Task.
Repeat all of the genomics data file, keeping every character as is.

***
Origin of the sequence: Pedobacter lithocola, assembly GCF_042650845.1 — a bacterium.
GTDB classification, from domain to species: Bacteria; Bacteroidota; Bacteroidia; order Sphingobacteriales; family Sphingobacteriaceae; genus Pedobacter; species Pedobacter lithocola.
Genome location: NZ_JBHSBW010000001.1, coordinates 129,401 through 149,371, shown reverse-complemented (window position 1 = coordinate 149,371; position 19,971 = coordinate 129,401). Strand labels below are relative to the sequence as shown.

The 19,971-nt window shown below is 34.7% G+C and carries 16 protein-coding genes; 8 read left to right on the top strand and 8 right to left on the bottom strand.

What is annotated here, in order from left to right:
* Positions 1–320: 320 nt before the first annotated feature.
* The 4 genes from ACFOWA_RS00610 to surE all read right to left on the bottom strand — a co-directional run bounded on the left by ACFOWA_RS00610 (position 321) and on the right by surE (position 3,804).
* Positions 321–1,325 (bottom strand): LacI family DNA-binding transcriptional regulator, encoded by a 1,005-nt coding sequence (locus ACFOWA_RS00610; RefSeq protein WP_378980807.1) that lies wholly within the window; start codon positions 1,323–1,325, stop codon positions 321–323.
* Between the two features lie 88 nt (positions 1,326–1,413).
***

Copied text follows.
Origin of the sequence: Pedobacter lithocola, assembly GCF_042650845.1 — a bacterium.
GTDB classification, from domain to species: Bacteria; Bacteroidota; Bacteroidia; order Sphingobacteriales; family Sphingobacteriaceae; genus Pedobacter; species Pedobacter lithocola.
Genome location: NZ_JBHSBW010000001.1, coordinates 129,401 through 149,371, shown reverse-complemented (window position 1 = coordinate 149,371; position 19,971 = coordinate 129,401). Strand labels below are relative to the sequence as shown.

The 19,971-nt window shown below is 34.7% G+C and carries 16 protein-coding genes; 8 read left to right on the top strand and 8 right to left on the bottom strand.

What is annotated here, in order from left to right:
* Positions 1–320: 320 nt before the first annotated feature.
* The 4 genes from ACFOWA_RS00610 to surE all read right to left on the bottom strand — a co-directional run bounded on the left by ACFOWA_RS00610 (position 321) and on the right by surE (position 3,804).
* Positions 321–1,325 (bottom strand): LacI family DNA-binding transcriptional regulator, encoded by a 1,005-nt coding sequence (locus ACFOWA_RS00610; RefSeq protein WP_378980807.1) that lies wholly within the window; start codon positions 1,323–1,325, stop codon positions 321–323.
* Between the two features lie 88 nt (positions 1,326–1,413).